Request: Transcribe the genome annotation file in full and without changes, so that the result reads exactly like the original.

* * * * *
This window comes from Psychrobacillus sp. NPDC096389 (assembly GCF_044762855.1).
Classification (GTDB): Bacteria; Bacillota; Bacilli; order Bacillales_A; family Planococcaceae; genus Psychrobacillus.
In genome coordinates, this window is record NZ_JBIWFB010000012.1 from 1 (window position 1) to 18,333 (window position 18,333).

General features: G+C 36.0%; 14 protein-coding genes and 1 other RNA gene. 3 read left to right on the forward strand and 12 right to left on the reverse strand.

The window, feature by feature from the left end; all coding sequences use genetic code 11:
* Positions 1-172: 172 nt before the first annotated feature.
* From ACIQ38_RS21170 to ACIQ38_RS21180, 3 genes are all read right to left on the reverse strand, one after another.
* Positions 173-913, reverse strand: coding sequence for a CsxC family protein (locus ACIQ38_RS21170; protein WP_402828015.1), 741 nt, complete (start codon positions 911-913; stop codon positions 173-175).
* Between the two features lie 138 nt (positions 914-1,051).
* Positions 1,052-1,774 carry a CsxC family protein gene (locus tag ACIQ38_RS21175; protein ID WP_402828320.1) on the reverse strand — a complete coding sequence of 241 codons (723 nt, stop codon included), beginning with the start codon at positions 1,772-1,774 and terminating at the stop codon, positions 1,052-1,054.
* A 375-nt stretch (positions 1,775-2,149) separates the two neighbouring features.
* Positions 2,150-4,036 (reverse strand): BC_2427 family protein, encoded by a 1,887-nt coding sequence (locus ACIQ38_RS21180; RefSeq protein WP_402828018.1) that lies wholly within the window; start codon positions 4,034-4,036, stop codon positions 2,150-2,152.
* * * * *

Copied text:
This window comes from Psychrobacillus sp. NPDC096389 (assembly GCF_044762855.1).
Classification (GTDB): Bacteria; Bacillota; Bacilli; order Bacillales_A; family Planococcaceae; genus Psychrobacillus.
In genome coordinates, this window is record NZ_JBIWFB010000012.1 from 1 (window position 1) to 18,333 (window position 18,333).

General features: G+C 36.0%; 14 protein-coding genes and 1 other RNA gene. 3 read left to right on the forward strand and 12 right to left on the reverse strand.

The window, feature by feature from the left end; all coding sequences use genetic code 11:
* Positions 1-172: 172 nt before the first annotated feature.
* From ACIQ38_RS21170 to ACIQ38_RS21180, 3 genes are all read right to left on the reverse strand, one after another.
* Positions 173-913, reverse strand: coding sequence for a CsxC family protein (locus ACIQ38_RS21170; protein WP_402828015.1), 741 nt, complete (start codon positions 911-913; stop codon positions 173-175).
* Between the two features lie 138 nt (positions 914-1,051).
* Positions 1,052-1,774 carry a CsxC family protein gene (locus tag ACIQ38_RS21175; protein ID WP_402828320.1) on the reverse strand — a complete coding sequence of 241 codons (723 nt, stop codon included), beginning with the start codon at positions 1,772-1,774 and terminating at the stop codon, positions 1,052-1,054.
* A 375-nt stretch (positions 1,775-2,149) separates the two neighbouring features.
* Positions 2,150-4,036 (reverse strand): BC_2427 family protein, encoded by a 1,887-nt coding sequence (locus ACIQ38_RS21180; RefSeq protein WP_402828018.1) that lies wholly within the window; start codon positions 4,034-4,036, stop codon positions 2,150-2,152.